Next, you can turn on the enlarger. Remember to only have the lamp on when the enlarger is in use, as not doing so can cause the lamp to burn out as well as damage your negative. You can then alter the aperture ring of the lens until the brightest image is projected onto the baseboard, and focus your image on the masking frame. Turn the aperture ring until there’s a slight darkening of the projected image - about 2 stops darker than the lens’s maximum aperture. Remember to check the sharpness using both your eyes and a focus finder if you can get one.
Step 5 – making test strips
Turn off the enlarger and take a sheet of paper to make test strips – how many you can get depends on the size of your paper. Put all but one of them back in the box, place a filter in your enlarger, and the one strip on your masking frame. Expose it for a few seconds, cover up a small section (about a centimetre) with card, and expose for a few more seconds. Be careful not to move the paper when you move the card! Do this until the last strip of paper has been exposed and then evaluate tones of the entire test strip to see which represents the least and most exposure.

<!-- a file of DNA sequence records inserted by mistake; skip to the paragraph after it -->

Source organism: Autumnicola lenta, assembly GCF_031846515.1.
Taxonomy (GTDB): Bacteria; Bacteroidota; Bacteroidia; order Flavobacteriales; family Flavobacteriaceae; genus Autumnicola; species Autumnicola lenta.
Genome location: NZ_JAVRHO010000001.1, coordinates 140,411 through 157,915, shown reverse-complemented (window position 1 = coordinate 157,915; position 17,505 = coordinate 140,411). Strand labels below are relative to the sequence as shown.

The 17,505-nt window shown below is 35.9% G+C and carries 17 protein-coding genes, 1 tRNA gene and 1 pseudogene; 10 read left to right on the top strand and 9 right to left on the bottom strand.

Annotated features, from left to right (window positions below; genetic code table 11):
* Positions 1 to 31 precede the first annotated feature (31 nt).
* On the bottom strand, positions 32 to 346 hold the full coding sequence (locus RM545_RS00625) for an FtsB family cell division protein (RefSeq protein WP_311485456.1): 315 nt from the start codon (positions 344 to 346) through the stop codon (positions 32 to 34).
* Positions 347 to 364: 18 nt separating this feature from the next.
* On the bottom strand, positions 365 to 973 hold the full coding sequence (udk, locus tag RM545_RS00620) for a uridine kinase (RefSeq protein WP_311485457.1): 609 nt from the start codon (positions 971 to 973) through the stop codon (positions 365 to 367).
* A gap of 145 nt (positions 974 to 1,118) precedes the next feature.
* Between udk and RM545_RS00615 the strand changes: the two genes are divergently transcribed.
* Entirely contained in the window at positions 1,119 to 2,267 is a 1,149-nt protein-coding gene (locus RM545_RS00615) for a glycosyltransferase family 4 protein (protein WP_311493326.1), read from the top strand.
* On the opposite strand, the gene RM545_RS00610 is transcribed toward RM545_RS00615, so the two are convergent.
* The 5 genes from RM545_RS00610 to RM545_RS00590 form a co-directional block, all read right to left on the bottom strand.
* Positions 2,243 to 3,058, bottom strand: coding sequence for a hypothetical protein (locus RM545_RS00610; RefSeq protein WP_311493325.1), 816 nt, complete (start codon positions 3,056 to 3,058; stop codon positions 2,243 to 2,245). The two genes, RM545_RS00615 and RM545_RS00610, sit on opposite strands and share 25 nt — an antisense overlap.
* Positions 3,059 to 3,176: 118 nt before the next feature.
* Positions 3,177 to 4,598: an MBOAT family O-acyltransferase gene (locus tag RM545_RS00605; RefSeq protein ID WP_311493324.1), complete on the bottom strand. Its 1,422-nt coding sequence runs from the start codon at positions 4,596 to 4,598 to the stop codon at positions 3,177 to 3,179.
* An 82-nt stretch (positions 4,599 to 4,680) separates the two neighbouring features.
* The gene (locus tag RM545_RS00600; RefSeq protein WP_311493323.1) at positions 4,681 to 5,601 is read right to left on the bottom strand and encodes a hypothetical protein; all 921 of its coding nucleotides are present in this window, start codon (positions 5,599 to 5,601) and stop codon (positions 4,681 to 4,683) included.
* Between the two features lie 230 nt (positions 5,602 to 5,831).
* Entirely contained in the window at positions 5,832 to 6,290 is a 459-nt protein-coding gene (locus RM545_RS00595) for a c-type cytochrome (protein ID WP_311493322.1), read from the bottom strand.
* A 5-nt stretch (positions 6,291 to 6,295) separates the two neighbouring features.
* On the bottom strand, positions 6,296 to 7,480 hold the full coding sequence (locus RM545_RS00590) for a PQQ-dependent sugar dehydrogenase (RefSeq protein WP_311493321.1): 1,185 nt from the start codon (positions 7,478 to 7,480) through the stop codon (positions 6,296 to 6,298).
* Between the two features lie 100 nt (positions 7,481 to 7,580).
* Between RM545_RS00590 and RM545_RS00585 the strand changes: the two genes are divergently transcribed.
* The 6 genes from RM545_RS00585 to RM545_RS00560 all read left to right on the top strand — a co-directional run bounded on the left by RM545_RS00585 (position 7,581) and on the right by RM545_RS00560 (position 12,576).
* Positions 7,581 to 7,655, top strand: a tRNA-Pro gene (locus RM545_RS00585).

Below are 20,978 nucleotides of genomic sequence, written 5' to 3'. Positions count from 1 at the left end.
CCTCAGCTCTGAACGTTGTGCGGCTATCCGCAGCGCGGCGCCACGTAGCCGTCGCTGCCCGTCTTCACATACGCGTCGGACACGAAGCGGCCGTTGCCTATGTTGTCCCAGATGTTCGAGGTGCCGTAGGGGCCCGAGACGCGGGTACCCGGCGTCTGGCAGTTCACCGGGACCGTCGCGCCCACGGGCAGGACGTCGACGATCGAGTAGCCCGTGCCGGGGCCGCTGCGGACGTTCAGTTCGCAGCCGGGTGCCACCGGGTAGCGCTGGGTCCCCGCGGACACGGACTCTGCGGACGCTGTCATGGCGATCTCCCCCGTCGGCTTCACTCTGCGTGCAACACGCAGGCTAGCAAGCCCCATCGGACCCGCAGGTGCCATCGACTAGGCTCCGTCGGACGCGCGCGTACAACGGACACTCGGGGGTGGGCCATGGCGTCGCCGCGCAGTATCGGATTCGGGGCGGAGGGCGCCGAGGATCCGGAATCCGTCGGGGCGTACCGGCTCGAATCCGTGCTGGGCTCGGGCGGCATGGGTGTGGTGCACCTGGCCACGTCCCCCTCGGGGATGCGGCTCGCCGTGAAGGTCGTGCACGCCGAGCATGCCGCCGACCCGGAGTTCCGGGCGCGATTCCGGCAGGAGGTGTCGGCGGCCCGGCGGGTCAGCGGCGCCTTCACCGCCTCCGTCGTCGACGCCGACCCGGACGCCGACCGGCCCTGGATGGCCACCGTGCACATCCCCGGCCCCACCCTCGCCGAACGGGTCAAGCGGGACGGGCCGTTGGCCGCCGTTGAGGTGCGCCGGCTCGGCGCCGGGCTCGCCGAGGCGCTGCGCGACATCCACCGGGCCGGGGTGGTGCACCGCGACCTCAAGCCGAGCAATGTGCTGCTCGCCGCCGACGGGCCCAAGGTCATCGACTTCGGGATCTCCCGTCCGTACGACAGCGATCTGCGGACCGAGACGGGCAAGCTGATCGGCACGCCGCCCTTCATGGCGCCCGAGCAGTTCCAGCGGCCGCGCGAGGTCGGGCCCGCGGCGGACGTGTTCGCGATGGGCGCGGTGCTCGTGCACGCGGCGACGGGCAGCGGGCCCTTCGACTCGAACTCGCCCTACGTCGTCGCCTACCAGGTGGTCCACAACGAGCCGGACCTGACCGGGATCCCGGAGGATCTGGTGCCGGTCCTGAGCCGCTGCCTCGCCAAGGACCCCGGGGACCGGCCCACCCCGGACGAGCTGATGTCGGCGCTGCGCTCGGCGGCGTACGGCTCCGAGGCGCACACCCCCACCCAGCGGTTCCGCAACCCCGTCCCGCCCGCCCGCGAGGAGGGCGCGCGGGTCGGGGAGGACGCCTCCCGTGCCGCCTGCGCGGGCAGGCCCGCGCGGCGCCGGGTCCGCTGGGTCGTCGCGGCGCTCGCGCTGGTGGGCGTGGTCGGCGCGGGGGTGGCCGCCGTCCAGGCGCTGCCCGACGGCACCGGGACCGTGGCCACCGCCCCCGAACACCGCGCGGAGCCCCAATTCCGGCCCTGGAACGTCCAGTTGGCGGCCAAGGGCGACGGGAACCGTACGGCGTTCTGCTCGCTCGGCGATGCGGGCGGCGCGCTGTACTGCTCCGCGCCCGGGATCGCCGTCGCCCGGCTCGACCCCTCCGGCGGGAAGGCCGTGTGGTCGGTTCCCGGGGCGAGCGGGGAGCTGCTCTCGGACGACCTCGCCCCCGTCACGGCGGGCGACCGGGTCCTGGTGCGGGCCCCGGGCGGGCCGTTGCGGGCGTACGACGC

Step 6 – developing your image
Place your exposed paper into the tray of developer fluid, rocking the solution back and forth gently over the paper. Do this for about a minute (details will be on your solution’s instructions), and make sure not to touch the paper with tongs or your hands as this can leave marks.
Step 7 – using stop and fix
Take your paper out of the tray developer solution and drain it. Then, slide the paper into the stop bath and gently rock the tray as before for a few seconds. Remove it, drain, and slide it into a tray of fixer, gently rocking the solution over once more. This should be a few seconds for test strips, and a minute or two for final prints.